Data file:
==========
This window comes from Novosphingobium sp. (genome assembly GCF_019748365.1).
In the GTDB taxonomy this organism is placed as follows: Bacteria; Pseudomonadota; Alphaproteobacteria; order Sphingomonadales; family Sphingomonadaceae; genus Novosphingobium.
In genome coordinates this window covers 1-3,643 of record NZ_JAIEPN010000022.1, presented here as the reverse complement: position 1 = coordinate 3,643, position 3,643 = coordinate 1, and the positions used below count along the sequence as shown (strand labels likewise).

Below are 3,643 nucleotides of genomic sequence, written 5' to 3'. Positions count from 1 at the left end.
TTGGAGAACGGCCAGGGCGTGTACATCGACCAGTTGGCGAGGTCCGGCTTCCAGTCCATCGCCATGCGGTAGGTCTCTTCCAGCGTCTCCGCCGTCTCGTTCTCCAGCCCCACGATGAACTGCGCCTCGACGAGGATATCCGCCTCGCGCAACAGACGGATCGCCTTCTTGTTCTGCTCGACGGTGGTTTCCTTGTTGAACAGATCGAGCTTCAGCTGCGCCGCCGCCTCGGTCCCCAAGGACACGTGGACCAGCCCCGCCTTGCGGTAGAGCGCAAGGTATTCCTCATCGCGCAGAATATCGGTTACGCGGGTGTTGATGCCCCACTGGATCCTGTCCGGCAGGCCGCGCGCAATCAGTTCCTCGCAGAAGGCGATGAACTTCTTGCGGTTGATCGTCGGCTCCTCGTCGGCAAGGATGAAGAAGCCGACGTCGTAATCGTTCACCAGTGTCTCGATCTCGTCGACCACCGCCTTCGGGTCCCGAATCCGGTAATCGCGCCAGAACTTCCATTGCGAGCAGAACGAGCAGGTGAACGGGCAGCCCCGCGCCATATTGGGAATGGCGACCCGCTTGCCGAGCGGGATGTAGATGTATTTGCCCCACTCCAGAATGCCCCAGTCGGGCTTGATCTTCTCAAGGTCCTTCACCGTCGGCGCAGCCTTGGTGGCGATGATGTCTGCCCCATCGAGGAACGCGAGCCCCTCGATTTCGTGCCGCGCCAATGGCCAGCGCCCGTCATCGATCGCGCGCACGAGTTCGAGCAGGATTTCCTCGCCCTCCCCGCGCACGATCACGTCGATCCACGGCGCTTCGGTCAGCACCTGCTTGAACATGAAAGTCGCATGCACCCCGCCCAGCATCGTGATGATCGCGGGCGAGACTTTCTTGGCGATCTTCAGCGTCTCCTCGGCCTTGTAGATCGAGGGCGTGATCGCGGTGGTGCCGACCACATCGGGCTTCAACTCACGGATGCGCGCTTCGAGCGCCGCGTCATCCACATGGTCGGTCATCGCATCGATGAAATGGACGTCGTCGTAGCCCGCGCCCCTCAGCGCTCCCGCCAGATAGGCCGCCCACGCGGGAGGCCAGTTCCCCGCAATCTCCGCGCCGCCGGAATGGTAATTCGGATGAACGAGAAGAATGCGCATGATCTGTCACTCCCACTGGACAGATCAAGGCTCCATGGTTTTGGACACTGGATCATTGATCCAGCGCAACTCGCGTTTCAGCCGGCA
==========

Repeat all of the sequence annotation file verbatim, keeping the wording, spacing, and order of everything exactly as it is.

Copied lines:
This window comes from Novosphingobium sp. (genome assembly GCF_019748365.1).
In the GTDB taxonomy this organism is placed as follows: Bacteria; Pseudomonadota; Alphaproteobacteria; order Sphingomonadales; family Sphingomonadaceae; genus Novosphingobium.
In genome coordinates this window covers 1-3,643 of record NZ_JAIEPN010000022.1, presented here as the reverse complement: position 1 = coordinate 3,643, position 3,643 = coordinate 1, and the positions used below count along the sequence as shown (strand labels likewise).

Below are 3,643 nucleotides of genomic sequence, written 5' to 3'. Positions count from 1 at the left end.
TTGGAGAACGGCCAGGGCGTGTACATCGACCAGTTGGCGAGGTCCGGCTTCCAGTCCATCGCCATGCGGTAGGTCTCTTCCAGCGTCTCCGCCGTCTCGTTCTCCAGCCCCACGATGAACTGCGCCTCGACGAGGATATCCGCCTCGCGCAACAGACGGATCGCCTTCTTGTTCTGCTCGACGGTGGTTTCCTTGTTGAACAGATCGAGCTTCAGCTGCGCCGCCGCCTCGGTCCCCAAGGACACGTGGACCAGCCCCGCCTTGCGGTAGAGCGCAAGGTATTCCTCATCGCGCAGAATATCGGTTACGCGGGTGTTGATGCCCCACTGGATCCTGTCCGGCAGGCCGCGCGCAATCAGTTCCTCGCAGAAGGCGATGAACTTCTTGCGGTTGATCGTCGGCTCCTCGTCGGCAAGGATGAAGAAGCCGACGTCGTAATCGTTCACCAGTGTCTCGATCTCGTCGACCACCGCCTTCGGGTCCCGAATCCGGTAATCGCGCCAGAACTTCCATTGCGAGCAGAACGAGCAGGTGAACGGGCAGCCCCGCGCCATATTGGGAATGGCGACCCGCTTGCCGAGCGGGATGTAGATGTATTTGCCCCACTCCAGAATGCCCCAGTCGGGCTTGATCTTCTCAAGGTCCTTCACCGTCGGCGCAGCCTTGGTGGCGATGATGTCTGCCCCATCGAGGAACGCGAGCCCCTCGATTTCGTGCCGCGCCAATGGCCAGCGCCCGTCATCGATCGCGCGCACGAGTTCGAGCAGGATTTCCTCGCCCTCCCCGCGCACGATCACGTCGATCCACGGCGCTTCGGTCAGCACCTGCTTGAACATGAAAGTCGCATGCACCCCGCCCAGCATCGTGATGATCGCGGGCGAGACTTTCTTGGCGATCTTCAGCGTCTCCTCGGCCTTGTAGATCGAGGGCGTGATCGCGGTGGTGCCGACCACATCGGGCTTCAACTCACGGATGCGCGCTTCGAGCGCCGCGTCATCCACATGGTCGGTCATCGCATCGATGAAATGGACGTCGTCGTAGCCCGCGCCCCTCAGCGCTCCCGCCAGATAGGCCGCCCACGCGGGAGGCCAGTTCCCCGCAATCTCCGCGCCGCCGGAATGGTAATTCGGATGAACGAGAAGAATGCGCATGATCTGTCACTCCCACTGGACAGATCAAGGCTCCATGGTTTTGGACACTGGATCATTGATCCAGCGCAACTCGCGTTTCAGCCGGCA